Google isn't evil, says Bork's analysis of antitrust complaints
Google's search business practices, currently under scrutiny by regulators around the world, were defended this week in a paper by former federal appeals court Judge Robert H. Bork and J. Gregory Sidak, chairman of Criterion Economics.
In a 29-page report [PDF], the authors argue that claims by Google's rivals that its search practices violate antitrust law "contradict real world experiences in search."
Those claims, Bork and Sidak contend, "demonstrate [the] competitors' efforts to compete not by investing in efficiency, quality or innovation, but by using antitrust law to punish [a] successful competitor."
The authors maintain that Google's search and ranking algorithms are not unfair in any way; they're just part of the search giant's successful competitive practices. "Punishing Google for being the most effective search competitor would harm consumers and does contradict the recognized purpose of antitrust law," Bork and Sidak write.
It would put a crimp in the existing "dynamic competition" in the online search market, they maintain. Restricting such competition would hurt those consumers and advertisers, they add.
"Antitrust intervention that would prohibit or circumscribe Google's practices would punish and therefore deter the same welfare-enhancing innovations that have made Google an effective competitor," they wrote. "Such use of antitrust law would weaken dynamic competition, as only successful firms would need to worry about being penalized for being winners."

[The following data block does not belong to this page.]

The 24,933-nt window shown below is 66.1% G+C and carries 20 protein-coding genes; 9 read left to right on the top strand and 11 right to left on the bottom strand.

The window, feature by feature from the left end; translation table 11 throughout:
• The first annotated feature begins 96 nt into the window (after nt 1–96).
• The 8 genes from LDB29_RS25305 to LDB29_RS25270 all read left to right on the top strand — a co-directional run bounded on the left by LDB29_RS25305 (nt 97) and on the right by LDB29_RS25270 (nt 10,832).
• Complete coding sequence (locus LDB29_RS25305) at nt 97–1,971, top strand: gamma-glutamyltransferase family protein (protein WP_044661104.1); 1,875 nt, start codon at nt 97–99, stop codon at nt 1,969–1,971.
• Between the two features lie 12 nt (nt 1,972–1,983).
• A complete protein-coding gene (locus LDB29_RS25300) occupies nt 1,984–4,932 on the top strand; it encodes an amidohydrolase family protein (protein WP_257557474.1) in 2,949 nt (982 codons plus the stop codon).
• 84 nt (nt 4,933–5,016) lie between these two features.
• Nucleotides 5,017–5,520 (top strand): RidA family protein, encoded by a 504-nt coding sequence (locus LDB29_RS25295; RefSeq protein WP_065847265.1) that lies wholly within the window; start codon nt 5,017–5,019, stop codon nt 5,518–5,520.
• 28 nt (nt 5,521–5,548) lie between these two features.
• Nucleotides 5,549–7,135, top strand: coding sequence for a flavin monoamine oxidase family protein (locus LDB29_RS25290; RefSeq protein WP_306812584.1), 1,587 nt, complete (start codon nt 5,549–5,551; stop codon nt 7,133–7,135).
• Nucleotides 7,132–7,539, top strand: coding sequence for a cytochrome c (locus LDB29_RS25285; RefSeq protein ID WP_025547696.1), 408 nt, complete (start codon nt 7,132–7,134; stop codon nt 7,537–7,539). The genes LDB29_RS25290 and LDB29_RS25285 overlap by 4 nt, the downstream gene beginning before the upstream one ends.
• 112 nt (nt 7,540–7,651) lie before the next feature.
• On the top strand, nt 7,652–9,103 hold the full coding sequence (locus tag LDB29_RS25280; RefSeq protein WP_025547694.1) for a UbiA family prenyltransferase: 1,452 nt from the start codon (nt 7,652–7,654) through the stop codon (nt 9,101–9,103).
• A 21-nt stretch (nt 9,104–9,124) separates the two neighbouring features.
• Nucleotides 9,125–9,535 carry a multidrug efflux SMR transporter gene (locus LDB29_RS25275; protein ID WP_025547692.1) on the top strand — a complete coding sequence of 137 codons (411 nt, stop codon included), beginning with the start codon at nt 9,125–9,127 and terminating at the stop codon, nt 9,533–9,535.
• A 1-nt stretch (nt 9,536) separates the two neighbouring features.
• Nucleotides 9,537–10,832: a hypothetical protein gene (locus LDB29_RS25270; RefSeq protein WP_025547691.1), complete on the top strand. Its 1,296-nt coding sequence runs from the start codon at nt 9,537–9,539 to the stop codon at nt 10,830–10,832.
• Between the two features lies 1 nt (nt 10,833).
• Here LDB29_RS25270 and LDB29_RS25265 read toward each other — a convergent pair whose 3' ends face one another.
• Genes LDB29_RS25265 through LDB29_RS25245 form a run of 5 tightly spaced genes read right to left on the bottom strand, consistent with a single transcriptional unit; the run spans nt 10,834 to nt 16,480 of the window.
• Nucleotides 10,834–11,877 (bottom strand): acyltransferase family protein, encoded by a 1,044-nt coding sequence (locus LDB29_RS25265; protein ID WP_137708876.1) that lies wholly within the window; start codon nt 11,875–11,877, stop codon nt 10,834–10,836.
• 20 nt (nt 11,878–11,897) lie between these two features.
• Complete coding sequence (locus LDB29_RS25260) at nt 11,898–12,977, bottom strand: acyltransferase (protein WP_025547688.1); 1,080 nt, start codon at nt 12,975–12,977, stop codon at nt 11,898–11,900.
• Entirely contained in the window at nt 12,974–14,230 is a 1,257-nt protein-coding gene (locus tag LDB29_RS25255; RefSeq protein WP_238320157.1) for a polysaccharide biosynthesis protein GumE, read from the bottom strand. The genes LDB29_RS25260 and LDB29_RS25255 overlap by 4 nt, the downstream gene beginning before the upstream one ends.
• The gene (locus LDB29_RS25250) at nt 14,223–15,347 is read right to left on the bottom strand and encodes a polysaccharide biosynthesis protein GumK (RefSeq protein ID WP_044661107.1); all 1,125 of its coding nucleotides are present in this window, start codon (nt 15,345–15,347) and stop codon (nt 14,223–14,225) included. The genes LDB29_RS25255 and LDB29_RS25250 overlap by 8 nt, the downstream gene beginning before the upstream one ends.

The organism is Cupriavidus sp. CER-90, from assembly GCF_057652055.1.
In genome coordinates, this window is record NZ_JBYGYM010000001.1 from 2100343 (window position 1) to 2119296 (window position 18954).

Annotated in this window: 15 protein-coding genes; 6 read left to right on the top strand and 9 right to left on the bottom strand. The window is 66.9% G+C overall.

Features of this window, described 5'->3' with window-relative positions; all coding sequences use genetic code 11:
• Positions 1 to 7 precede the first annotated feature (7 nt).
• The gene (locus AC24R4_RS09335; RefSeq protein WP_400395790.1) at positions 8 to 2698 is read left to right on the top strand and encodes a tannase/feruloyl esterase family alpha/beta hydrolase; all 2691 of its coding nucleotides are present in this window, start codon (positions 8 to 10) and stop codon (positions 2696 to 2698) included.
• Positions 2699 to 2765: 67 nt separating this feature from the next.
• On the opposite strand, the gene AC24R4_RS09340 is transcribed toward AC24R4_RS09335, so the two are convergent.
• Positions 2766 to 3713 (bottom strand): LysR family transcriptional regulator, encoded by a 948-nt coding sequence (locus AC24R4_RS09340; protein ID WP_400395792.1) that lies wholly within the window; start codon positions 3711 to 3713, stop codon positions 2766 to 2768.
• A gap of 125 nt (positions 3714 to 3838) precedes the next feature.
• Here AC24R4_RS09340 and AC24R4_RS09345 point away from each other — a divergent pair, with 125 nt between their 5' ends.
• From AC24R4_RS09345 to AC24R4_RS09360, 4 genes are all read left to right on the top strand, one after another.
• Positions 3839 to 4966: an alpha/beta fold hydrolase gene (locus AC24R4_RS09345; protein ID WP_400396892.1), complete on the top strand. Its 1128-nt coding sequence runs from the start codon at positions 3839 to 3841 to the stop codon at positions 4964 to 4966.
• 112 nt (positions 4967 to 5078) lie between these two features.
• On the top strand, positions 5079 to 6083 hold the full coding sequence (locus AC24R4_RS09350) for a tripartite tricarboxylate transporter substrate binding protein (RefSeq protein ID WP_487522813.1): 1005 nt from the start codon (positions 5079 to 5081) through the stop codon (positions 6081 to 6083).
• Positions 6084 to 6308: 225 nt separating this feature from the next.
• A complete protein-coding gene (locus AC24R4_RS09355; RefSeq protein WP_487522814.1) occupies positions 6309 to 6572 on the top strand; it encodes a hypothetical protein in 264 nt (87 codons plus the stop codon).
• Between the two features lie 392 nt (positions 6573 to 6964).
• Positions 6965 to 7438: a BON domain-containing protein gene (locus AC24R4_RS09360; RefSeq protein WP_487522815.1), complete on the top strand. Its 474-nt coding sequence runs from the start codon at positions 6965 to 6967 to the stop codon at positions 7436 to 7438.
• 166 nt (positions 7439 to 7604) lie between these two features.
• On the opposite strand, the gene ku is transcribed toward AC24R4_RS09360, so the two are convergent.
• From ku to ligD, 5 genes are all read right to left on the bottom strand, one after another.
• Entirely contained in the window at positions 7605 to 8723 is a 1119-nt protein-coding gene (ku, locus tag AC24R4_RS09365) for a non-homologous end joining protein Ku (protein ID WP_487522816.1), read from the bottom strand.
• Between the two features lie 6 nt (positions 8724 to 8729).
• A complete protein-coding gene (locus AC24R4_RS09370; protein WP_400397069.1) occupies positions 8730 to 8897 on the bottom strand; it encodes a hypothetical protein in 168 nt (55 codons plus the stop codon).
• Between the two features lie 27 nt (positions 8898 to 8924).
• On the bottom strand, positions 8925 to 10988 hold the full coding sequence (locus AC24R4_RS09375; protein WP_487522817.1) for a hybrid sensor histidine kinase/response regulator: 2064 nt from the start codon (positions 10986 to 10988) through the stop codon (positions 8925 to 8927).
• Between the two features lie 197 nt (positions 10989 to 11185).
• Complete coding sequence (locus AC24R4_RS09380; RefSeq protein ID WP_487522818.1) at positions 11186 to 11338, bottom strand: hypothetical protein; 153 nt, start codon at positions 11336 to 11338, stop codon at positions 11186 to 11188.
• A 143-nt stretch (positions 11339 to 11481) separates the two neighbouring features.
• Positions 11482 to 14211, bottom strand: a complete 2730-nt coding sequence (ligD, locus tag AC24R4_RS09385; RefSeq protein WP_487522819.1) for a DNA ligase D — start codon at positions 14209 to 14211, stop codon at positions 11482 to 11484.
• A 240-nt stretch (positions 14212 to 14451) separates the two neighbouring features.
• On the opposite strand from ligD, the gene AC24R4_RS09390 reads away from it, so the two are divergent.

"Losers do not face monopolization suits for having lacked a superior product, business acumen or the benefits of a historic accident," they add.
'No incentive' to abuse position
Despite the complaints of Google's competitors, Bork and Sidak assert that the search giant has no incentive to act anticompetitively. "That consumers can switch to substitute search engines instantaneously and at zero cost constrains Google's ability and incentive to act anticompetitively," the report states.
The same is true about its rivals' complaints that Google specialized search is foreclosing vertical search providers, such as Amazon, Yelp, and Next Tag, from the market by making Google specialized search results higher on search pages than those of its competitors.
"As a matter of economic analysis, however, Google has no incentive to foreclose competitors from search because doing so is unlikely to offer additional profit at the potential cost of driving away consumers," Bork and Sidak contend.
The authors dismiss all anticompetitive claims against Google as an attempt by its rivals to advance their own self-interest, noting, "Given the serious factual, logical and economic flaws in the antitrust complaints about Google's practices, one can reasonably conclude only that Google's competitors are seeking to use antitrust laws to protect their own market positions."
Punishing Google for its business practices, they add, "would necessitate regulation of search algorithms and product improvements, which would retard the current pace of innovation in Internet search that has created enormous gains in consumer welfare."
Antitrust allegations against Google have been the focus of global regulators for months. In the United States, the Senate has convened hearings on the subject and the Federal Trade Commission is conducting an ongoing probe of the search giant.